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Op-Ed

L.A. moves the needle

The city's early action in AIDS/HIV prevention by providing a needle exchange program proved to be prescient. Now is no time to back off.

April 10, 2012|By Shoshanna Scholar
  • In 1992 in Los Angeles, where needle exchanges were already in effect, the rate of HIV among those who injected drugs was 8.4%. In 1993, the HIV rate in Miami for that population was the highest in the country: 48%.
In 1992 in Los Angeles, where needle exchanges were already in effect, the… (Los Angeles Times )

The first cases of HIV identified anywhere in the world are widely thought to have been in Los Angeles in 1981. Since then, 45,000 Angelenos have contracted HIV and nearly half have died due to the disease.

As terrible as that statistic is, we can look back over the last 30 years with considerable pride because Los Angeles' courageous response to the epidemic also saved many lives. We now know how much worse things would have been had local elected leaders not braved controversy to support one of the most effective HIV prevention tools we have: needle exchange.

How much worse? Consider some comparative data — needle exchange isn't solely responsible for the differences in these statistics, but it plays an important role.

In 1992 in Los Angeles, where needle exchanges were already in effect, the rate of HIV among those who injected drugs was 8.4%. In 1993, the HIV rate in Miami for that population was the highest in the country: 48%. Although Miami put into place HIV-prevention programs, there has never been a large-scale needle exchange program there. Today the rate of HIV among injection drug users in Miami is 16%. In Los Angeles, the rate stayed low, and as of 2009, the most recent data available, it was 5%.

These facts have important consequences. Extrapolating from county data, it's believed that about 34,000 Los Angeles residents are injection drug users. The California Department of Public Health calculates the lifetime costs of treating one person with HIV at $385,200. If those 34,000 Angelenos had an HIV rate of 16% rather than 5%, we'd be spending an additional $1.4 billion in treatment costs.

People affected by HIV/AIDS in the late 1980s and early 1990s faced all kinds of discrimination. Our civic leaders displayed wisdom and guts with a series of early actions in response to the epidemic, beginning with the country's first AIDS anti-discrimination law in 1985.

Four years later, L.A. put in place an AIDS coordinator, Fred Eggan, who provided a structure for the city to partner with community organizations to raise public awareness, prevent new HIV infections and support those affected by HIV/AIDS.

Needle exchange came next. It was highly controversial at first. Activists and volunteers, including the founder of my program, Renee Edgington, began the exchange underground in the late 1980s; it was formally established in 1992. They faced protesters, prosecution, conflicts with private security, law enforcement, even citizen's arrest.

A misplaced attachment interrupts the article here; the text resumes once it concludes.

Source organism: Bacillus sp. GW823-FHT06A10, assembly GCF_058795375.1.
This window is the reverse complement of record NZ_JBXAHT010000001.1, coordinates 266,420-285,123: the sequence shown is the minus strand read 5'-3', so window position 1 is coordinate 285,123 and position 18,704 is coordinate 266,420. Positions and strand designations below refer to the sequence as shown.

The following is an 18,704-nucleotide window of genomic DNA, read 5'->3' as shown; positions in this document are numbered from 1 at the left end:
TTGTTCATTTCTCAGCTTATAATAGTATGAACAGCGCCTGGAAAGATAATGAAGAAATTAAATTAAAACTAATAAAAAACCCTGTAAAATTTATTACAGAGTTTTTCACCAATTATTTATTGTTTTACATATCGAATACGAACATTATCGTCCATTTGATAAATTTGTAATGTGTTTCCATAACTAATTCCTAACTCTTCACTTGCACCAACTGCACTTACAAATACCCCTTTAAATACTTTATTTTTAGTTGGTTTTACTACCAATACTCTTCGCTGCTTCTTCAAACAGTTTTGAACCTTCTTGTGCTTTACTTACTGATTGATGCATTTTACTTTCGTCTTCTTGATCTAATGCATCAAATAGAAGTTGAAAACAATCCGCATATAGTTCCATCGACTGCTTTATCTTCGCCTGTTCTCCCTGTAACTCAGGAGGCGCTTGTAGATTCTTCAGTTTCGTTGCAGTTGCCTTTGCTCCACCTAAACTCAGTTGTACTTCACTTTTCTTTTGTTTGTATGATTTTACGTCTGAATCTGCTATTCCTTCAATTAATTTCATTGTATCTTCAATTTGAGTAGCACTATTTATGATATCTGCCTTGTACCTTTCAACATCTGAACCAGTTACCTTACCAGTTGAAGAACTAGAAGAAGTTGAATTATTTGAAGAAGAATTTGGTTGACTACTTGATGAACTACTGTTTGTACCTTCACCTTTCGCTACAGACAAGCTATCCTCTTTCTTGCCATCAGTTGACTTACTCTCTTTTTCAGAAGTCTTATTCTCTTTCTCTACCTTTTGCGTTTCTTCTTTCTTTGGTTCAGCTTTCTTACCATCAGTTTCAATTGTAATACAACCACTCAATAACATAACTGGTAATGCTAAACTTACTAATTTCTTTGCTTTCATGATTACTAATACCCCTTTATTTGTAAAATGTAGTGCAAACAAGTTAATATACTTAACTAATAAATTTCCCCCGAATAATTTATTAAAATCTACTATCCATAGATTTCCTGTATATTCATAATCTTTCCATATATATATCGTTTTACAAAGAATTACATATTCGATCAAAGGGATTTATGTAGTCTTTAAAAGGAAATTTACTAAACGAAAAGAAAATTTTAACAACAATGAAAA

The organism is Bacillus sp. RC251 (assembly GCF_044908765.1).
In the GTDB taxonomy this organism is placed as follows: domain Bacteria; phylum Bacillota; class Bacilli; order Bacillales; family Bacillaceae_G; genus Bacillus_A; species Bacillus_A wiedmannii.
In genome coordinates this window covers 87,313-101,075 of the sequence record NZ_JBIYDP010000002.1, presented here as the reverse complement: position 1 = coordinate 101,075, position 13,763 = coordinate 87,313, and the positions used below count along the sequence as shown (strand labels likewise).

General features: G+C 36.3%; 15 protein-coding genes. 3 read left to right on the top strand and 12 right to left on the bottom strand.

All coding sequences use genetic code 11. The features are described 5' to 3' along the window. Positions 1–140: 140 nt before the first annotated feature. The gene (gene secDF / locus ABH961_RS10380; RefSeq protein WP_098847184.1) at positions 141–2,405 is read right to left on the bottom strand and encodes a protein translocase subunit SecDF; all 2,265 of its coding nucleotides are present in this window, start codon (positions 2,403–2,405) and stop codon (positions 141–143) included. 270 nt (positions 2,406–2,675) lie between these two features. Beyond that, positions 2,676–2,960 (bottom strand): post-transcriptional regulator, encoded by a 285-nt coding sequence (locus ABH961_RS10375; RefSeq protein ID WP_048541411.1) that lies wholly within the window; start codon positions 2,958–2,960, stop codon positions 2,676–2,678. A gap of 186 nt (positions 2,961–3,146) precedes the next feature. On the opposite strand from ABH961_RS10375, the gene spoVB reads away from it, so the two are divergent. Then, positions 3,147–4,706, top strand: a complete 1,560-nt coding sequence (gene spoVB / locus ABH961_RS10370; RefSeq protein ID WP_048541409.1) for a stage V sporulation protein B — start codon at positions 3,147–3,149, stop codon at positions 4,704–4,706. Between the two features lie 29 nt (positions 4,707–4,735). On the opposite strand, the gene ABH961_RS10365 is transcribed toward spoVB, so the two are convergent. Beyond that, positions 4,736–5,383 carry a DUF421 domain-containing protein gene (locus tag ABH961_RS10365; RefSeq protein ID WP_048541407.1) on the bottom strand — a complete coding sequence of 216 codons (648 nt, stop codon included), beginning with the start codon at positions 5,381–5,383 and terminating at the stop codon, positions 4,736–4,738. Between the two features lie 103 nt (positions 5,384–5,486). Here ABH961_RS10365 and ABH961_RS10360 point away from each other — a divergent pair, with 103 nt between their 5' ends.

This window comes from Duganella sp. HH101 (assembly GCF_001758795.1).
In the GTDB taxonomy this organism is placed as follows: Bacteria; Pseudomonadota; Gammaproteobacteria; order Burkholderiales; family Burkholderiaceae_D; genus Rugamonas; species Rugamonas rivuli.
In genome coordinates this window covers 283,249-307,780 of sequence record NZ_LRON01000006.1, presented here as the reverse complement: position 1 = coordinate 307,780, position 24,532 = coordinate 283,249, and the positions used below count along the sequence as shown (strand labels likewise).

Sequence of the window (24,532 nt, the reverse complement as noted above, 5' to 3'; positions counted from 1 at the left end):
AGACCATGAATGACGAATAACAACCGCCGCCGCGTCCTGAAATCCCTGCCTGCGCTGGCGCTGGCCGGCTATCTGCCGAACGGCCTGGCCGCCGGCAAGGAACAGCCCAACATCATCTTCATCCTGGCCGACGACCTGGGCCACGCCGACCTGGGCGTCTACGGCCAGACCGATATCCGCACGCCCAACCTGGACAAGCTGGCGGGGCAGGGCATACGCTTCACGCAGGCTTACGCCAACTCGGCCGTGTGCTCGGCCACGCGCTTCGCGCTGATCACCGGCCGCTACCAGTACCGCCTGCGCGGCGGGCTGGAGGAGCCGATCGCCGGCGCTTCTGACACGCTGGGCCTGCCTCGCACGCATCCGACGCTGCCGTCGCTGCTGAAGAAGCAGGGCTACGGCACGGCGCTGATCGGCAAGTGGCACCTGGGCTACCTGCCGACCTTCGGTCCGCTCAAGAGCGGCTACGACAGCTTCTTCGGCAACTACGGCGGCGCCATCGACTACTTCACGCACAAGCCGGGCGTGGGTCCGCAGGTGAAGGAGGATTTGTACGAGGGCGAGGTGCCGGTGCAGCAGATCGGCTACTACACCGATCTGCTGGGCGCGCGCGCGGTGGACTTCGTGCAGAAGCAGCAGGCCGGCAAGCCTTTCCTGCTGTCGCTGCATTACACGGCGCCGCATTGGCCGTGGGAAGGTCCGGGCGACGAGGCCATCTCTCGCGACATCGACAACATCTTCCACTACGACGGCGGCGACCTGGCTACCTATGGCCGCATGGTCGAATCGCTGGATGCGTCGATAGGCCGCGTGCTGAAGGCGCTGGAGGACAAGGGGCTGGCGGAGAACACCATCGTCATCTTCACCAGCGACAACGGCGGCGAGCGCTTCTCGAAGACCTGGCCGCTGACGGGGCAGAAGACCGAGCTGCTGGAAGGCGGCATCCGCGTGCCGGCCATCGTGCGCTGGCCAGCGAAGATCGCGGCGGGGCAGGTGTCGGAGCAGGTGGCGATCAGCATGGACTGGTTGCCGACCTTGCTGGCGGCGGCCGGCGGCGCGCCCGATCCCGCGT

Critics objected: Why give people who inject drugs the tools they need to break the law? It seemed to many observers that swapping sterile needles for used needles would only make things worse. But city leaders held firm, and decades of research have now vindicated decisions by the city and later county leaders who bet on needle exchange. In fact, more than 200 studies from the U.S. and abroad agree: Needle exchange programs not only prevent HIV, but people who use them are also more likely to enter drug treatment and get off drugs.

People who inject drugs will keep doing it with or without access to clean needles. Reusing old syringes greatly increases the risk of staph infection or the antibiotic resistant MRSA; sharing syringes leads to HIV and hepatitis C infection.

Ask anyone who's ever injected drugs how difficult it is to get sterile syringes without exchange. In California, some pharmacies sell syringes without a prescription, but they are few and far between. Most don't offer disposal or referrals to badly needed wraparound and referral services such as medical care and access to drug treatment. Outside of

the participating pharmacies and needle exchange programs, there are few options other than buying them on the street.

Earlier this year, Stephen Simon, the city's fifth AIDS coordinator, left the job for the private sector. Stephen was a tenacious champion of the city's exchange programs and syringe access in California.

"It's been a tough political challenge," Simon told the City Council as he left, but "we removed more than a million dirty needles from the streets of Los Angeles each year.... That's the kind of tough political decisions that you all have made here." Council members Bill Rosendahl, Eric Garcetti, Tom LaBonge, Paul Koretz, Dennis Zine and Ed Reyes all spoke with gratitude of Simon's tenacity and creativity in guiding the city's fight to reduce HIV and AIDS.

So far, however, Simon's job hasn't been filled. And yet the HIV epidemic is still with us, and we still need city and county help to protect the progress we've made so far. We still need local government to stand up against continuing and misguided opposition to needle exchange.

In a time of polarized political conversation and a distressed economy, it may be tough to remember how important L.A.'s pioneering prevention strategy has been. We can't afford to throw away people, or money, on treating those whose illnesses we could prevent. Not in times like these. L.A. needs to keep supporting needle exchange programs, and it needs to advocate for and coordinate with those programs.

Shoshanna Scholar has served as the executive director of Clean Needles Now/Harm Reduction Central in Los Angeles since 2003.

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